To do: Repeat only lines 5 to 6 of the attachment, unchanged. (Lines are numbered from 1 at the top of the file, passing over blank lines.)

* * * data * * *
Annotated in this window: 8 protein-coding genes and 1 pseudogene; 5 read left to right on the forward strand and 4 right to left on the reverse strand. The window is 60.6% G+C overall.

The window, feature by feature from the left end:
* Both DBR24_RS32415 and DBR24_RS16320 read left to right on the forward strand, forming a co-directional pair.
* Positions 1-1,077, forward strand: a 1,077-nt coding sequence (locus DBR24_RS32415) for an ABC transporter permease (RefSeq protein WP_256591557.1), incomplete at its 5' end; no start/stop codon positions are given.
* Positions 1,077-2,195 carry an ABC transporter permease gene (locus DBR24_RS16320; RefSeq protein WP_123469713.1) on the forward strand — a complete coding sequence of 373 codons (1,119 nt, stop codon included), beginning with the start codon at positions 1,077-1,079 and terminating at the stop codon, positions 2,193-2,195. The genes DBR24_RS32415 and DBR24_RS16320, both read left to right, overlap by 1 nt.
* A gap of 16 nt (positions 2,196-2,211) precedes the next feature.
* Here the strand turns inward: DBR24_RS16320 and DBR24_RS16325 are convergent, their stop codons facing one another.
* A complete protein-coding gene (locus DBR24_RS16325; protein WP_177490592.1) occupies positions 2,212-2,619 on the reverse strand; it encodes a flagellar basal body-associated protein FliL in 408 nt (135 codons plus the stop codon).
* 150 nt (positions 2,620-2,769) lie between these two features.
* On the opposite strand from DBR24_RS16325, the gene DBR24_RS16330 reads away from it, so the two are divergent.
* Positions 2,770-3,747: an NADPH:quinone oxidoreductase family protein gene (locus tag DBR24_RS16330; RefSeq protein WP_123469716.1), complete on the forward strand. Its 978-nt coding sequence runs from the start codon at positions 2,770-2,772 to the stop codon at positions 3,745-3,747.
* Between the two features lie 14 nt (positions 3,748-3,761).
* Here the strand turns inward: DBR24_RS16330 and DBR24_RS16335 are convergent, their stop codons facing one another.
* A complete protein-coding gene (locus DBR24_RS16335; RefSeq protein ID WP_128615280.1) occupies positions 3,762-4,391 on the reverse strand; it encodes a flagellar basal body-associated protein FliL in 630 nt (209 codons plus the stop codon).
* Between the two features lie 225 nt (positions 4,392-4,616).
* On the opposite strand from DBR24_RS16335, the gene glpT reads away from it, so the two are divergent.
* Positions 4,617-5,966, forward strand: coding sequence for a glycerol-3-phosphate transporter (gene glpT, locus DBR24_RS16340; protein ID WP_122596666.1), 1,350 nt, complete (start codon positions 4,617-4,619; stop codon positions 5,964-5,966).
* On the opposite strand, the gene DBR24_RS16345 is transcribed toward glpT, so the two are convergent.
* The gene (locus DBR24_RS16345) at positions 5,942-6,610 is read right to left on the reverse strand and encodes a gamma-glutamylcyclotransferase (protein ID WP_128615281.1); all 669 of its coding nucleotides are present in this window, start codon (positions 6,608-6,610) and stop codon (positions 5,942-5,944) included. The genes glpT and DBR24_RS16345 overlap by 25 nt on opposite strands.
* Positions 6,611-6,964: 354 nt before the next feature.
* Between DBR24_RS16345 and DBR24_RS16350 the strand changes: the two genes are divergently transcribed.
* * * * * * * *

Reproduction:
* Positions 1,077-2,195 carry an ABC transporter permease gene (locus DBR24_RS16320; RefSeq protein WP_123469713.1) on the forward strand — a complete coding sequence of 373 codons (1,119 nt, stop codon included), beginning with the start codon at positions 1,077-1,079 and terminating at the stop codon, positions 2,193-2,195. The genes DBR24_RS32415 and DBR24_RS16320, both read left to right, overlap by 1 nt.
* A gap of 16 nt (positions 2,196-2,211) precedes the next feature.